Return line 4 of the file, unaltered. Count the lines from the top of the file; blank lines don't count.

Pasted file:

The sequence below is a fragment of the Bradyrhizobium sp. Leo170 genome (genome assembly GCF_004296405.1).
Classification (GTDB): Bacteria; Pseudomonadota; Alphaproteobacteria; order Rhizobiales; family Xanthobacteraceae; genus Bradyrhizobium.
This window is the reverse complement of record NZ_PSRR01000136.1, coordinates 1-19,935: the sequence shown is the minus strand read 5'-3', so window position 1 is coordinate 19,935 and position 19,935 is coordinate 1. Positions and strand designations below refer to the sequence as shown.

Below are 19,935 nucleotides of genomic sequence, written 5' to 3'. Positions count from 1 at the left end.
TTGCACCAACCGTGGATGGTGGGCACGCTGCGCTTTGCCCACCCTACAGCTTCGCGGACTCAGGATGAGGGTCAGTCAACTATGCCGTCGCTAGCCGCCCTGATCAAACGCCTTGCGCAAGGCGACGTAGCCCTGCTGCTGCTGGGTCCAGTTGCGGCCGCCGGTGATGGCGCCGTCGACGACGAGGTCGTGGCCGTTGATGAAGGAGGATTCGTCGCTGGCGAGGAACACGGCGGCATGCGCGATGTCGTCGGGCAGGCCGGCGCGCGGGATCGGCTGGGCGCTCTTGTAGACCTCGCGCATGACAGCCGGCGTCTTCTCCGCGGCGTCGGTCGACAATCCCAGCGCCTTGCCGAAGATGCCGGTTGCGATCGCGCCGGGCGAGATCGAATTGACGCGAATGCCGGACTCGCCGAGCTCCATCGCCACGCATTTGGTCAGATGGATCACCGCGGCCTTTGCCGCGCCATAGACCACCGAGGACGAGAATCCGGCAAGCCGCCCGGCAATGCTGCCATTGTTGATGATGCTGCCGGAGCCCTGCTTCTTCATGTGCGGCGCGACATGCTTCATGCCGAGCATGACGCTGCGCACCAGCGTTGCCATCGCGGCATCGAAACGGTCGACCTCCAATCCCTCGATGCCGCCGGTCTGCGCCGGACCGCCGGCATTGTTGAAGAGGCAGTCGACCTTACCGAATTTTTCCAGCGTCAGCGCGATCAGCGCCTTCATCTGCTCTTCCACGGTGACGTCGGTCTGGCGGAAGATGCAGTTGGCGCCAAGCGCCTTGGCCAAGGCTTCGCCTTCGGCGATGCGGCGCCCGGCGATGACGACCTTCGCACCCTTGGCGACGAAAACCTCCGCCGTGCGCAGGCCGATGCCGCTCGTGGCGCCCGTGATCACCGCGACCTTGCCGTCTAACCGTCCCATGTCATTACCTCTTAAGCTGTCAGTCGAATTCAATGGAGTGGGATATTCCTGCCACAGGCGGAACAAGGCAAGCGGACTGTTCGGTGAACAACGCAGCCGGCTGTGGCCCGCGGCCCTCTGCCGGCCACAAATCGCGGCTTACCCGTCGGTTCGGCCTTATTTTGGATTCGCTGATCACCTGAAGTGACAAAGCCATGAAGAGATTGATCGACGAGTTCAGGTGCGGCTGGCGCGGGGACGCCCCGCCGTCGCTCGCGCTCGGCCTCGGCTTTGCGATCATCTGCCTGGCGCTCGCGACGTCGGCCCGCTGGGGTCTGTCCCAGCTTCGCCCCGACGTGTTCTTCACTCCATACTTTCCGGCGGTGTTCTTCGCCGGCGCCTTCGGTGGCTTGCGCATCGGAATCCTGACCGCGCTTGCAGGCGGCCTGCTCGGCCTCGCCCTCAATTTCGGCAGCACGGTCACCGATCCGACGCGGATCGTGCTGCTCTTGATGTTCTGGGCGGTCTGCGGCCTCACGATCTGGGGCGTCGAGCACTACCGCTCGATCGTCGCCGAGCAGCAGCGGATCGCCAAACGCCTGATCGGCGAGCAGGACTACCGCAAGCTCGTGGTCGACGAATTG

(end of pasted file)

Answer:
Below are 19,935 nucleotides of genomic sequence, written 5' to 3'. Positions count from 1 at the left end.